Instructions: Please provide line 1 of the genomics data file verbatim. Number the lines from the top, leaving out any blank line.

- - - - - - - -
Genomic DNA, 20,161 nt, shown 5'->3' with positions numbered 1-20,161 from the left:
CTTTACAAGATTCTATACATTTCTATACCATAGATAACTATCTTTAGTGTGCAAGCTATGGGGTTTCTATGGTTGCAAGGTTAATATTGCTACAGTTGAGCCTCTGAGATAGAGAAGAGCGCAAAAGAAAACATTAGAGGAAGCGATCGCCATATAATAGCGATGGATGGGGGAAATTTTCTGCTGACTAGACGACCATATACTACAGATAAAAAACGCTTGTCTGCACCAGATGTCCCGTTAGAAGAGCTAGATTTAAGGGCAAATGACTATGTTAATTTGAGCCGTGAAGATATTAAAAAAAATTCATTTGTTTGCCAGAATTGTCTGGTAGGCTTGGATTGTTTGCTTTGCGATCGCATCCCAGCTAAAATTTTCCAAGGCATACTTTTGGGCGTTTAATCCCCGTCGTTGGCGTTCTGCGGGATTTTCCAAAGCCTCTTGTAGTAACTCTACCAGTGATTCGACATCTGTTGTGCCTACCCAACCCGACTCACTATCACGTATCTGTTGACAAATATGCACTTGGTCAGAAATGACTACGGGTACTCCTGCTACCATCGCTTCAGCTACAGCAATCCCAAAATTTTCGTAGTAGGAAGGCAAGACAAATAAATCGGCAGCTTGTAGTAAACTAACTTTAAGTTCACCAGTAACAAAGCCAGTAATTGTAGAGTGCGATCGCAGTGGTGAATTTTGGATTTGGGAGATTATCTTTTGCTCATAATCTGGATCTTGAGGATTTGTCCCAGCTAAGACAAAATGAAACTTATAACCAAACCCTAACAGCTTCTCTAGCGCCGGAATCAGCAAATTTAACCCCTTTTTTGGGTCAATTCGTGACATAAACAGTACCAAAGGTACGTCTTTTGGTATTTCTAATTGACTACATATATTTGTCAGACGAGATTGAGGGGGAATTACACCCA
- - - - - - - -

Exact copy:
Genomic DNA, 20,161 nt, shown 5'->3' with positions numbered 1-20,161 from the left: